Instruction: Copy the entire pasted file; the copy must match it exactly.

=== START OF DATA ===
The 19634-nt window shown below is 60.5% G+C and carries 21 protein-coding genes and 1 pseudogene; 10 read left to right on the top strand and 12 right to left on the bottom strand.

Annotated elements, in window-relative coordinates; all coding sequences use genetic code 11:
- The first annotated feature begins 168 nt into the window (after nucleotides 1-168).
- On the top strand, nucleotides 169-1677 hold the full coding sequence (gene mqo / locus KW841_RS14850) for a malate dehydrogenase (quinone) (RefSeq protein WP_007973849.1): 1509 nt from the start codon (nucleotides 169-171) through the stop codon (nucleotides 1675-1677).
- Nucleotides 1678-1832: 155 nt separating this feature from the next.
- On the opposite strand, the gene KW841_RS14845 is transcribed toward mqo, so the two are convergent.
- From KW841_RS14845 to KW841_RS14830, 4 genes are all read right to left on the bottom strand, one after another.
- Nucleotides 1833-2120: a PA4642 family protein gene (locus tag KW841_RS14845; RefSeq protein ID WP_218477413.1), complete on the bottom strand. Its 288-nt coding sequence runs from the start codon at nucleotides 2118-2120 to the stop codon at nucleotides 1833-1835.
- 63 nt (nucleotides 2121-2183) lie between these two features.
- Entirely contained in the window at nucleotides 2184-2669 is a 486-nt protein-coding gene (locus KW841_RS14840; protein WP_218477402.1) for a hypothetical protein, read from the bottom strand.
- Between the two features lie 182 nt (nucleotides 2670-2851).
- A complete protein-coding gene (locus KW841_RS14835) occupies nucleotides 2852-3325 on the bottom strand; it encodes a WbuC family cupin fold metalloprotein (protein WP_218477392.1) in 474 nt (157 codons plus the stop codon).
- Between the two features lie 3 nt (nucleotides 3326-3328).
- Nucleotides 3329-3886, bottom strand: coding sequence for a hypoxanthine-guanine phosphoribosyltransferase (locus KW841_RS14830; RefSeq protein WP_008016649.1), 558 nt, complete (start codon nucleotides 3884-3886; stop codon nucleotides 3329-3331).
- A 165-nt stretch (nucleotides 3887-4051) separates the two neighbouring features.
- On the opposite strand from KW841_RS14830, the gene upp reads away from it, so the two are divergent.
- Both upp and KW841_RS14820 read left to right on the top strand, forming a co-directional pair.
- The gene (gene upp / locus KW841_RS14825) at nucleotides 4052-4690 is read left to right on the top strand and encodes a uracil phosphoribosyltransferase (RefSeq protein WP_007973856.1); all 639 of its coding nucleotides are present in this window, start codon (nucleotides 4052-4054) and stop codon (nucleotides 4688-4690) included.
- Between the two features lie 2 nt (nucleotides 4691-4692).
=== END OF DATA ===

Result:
The 19634-nt window shown below is 60.5% G+C and carries 21 protein-coding genes and 1 pseudogene; 10 read left to right on the top strand and 12 right to left on the bottom strand.

Annotated elements, in window-relative coordinates; all coding sequences use genetic code 11:
- The first annotated feature begins 168 nt into the window (after nucleotides 1-168).
- On the top strand, nucleotides 169-1677 hold the full coding sequence (gene mqo / locus KW841_RS14850) for a malate dehydrogenase (quinone) (RefSeq protein WP_007973849.1): 1509 nt from the start codon (nucleotides 169-171) through the stop codon (nucleotides 1675-1677).
- Nucleotides 1678-1832: 155 nt separating this feature from the next.
- On the opposite strand, the gene KW841_RS14845 is transcribed toward mqo, so the two are convergent.
- From KW841_RS14845 to KW841_RS14830, 4 genes are all read right to left on the bottom strand, one after another.
- Nucleotides 1833-2120: a PA4642 family protein gene (locus tag KW841_RS14845; RefSeq protein ID WP_218477413.1), complete on the bottom strand. Its 288-nt coding sequence runs from the start codon at nucleotides 2118-2120 to the stop codon at nucleotides 1833-1835.
- 63 nt (nucleotides 2121-2183) lie between these two features.
- Entirely contained in the window at nucleotides 2184-2669 is a 486-nt protein-coding gene (locus KW841_RS14840; protein WP_218477402.1) for a hypothetical protein, read from the bottom strand.
- Between the two features lie 182 nt (nucleotides 2670-2851).
- A complete protein-coding gene (locus KW841_RS14835) occupies nucleotides 2852-3325 on the bottom strand; it encodes a WbuC family cupin fold metalloprotein (protein WP_218477392.1) in 474 nt (157 codons plus the stop codon).
- Between the two features lie 3 nt (nucleotides 3326-3328).
- Nucleotides 3329-3886, bottom strand: coding sequence for a hypoxanthine-guanine phosphoribosyltransferase (locus KW841_RS14830; RefSeq protein WP_008016649.1), 558 nt, complete (start codon nucleotides 3884-3886; stop codon nucleotides 3329-3331).
- A 165-nt stretch (nucleotides 3887-4051) separates the two neighbouring features.
- On the opposite strand from KW841_RS14830, the gene upp reads away from it, so the two are divergent.
- Both upp and KW841_RS14820 read left to right on the top strand, forming a co-directional pair.
- The gene (gene upp / locus KW841_RS14825) at nucleotides 4052-4690 is read left to right on the top strand and encodes a uracil phosphoribosyltransferase (RefSeq protein WP_007973856.1); all 639 of its coding nucleotides are present in this window, start codon (nucleotides 4052-4054) and stop codon (nucleotides 4688-4690) included.
- Between the two features lie 2 nt (nucleotides 4691-4692).